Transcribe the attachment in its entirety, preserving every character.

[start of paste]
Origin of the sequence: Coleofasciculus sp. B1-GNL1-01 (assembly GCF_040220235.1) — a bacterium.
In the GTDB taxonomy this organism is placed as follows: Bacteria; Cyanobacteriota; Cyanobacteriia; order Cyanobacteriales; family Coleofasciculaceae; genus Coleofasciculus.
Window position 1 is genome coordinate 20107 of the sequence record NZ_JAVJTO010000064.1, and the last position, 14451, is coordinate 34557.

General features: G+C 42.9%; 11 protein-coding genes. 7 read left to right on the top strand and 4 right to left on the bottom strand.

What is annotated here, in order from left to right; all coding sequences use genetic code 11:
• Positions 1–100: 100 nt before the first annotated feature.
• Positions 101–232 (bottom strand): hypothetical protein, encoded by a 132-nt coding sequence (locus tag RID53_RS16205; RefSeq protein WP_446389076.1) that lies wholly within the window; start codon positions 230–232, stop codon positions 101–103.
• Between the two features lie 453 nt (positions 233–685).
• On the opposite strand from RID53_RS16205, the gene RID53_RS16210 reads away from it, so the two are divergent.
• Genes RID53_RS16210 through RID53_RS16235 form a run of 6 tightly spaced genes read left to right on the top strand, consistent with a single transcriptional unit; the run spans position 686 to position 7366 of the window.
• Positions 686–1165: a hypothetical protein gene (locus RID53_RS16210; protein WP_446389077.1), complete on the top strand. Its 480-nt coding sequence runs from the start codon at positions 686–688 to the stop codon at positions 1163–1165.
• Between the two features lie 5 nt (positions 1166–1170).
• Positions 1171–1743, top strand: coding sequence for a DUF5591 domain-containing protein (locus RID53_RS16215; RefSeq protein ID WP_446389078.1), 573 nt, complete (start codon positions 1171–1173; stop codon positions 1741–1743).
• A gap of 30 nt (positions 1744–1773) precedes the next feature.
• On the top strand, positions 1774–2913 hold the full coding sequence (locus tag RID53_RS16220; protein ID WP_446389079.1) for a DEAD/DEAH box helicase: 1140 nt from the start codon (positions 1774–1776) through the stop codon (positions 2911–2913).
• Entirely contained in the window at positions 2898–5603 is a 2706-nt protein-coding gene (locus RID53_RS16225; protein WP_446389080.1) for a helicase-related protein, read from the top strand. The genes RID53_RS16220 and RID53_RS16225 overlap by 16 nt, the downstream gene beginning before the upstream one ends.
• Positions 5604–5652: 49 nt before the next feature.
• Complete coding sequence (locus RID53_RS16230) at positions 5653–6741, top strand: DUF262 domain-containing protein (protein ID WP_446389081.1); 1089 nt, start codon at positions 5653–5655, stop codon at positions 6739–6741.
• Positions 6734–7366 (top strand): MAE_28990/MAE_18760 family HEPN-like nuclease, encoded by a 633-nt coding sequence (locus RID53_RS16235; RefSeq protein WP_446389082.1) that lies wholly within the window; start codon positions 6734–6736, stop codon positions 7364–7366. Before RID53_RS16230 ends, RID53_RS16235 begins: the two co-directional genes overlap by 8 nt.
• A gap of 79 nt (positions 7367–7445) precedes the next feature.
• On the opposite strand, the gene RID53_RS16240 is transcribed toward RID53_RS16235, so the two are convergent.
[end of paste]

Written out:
Origin of the sequence: Coleofasciculus sp. B1-GNL1-01 (assembly GCF_040220235.1) — a bacterium.
In the GTDB taxonomy this organism is placed as follows: Bacteria; Cyanobacteriota; Cyanobacteriia; order Cyanobacteriales; family Coleofasciculaceae; genus Coleofasciculus.
Window position 1 is genome coordinate 20107 of the sequence record NZ_JAVJTO010000064.1, and the last position, 14451, is coordinate 34557.

General features: G+C 42.9%; 11 protein-coding genes. 7 read left to right on the top strand and 4 right to left on the bottom strand.

What is annotated here, in order from left to right; all coding sequences use genetic code 11:
• Positions 1–100: 100 nt before the first annotated feature.
• Positions 101–232 (bottom strand): hypothetical protein, encoded by a 132-nt coding sequence (locus tag RID53_RS16205; RefSeq protein WP_446389076.1) that lies wholly within the window; start codon positions 230–232, stop codon positions 101–103.
• Between the two features lie 453 nt (positions 233–685).
• On the opposite strand from RID53_RS16205, the gene RID53_RS16210 reads away from it, so the two are divergent.
• Genes RID53_RS16210 through RID53_RS16235 form a run of 6 tightly spaced genes read left to right on the top strand, consistent with a single transcriptional unit; the run spans position 686 to position 7366 of the window.
• Positions 686–1165: a hypothetical protein gene (locus RID53_RS16210; protein WP_446389077.1), complete on the top strand. Its 480-nt coding sequence runs from the start codon at positions 686–688 to the stop codon at positions 1163–1165.
• Between the two features lie 5 nt (positions 1166–1170).
• Positions 1171–1743, top strand: coding sequence for a DUF5591 domain-containing protein (locus RID53_RS16215; RefSeq protein ID WP_446389078.1), 573 nt, complete (start codon positions 1171–1173; stop codon positions 1741–1743).
• A gap of 30 nt (positions 1744–1773) precedes the next feature.
• On the top strand, positions 1774–2913 hold the full coding sequence (locus tag RID53_RS16220; protein ID WP_446389079.1) for a DEAD/DEAH box helicase: 1140 nt from the start codon (positions 1774–1776) through the stop codon (positions 2911–2913).
• Entirely contained in the window at positions 2898–5603 is a 2706-nt protein-coding gene (locus RID53_RS16225; protein WP_446389080.1) for a helicase-related protein, read from the top strand. The genes RID53_RS16220 and RID53_RS16225 overlap by 16 nt, the downstream gene beginning before the upstream one ends.
• Positions 5604–5652: 49 nt before the next feature.
• Complete coding sequence (locus RID53_RS16230) at positions 5653–6741, top strand: DUF262 domain-containing protein (protein ID WP_446389081.1); 1089 nt, start codon at positions 5653–5655, stop codon at positions 6739–6741.
• Positions 6734–7366 (top strand): MAE_28990/MAE_18760 family HEPN-like nuclease, encoded by a 633-nt coding sequence (locus RID53_RS16235; RefSeq protein WP_446389082.1) that lies wholly within the window; start codon positions 6734–6736, stop codon positions 7364–7366. Before RID53_RS16230 ends, RID53_RS16235 begins: the two co-directional genes overlap by 8 nt.
• A gap of 79 nt (positions 7367–7445) precedes the next feature.
• On the opposite strand, the gene RID53_RS16240 is transcribed toward RID53_RS16235, so the two are convergent.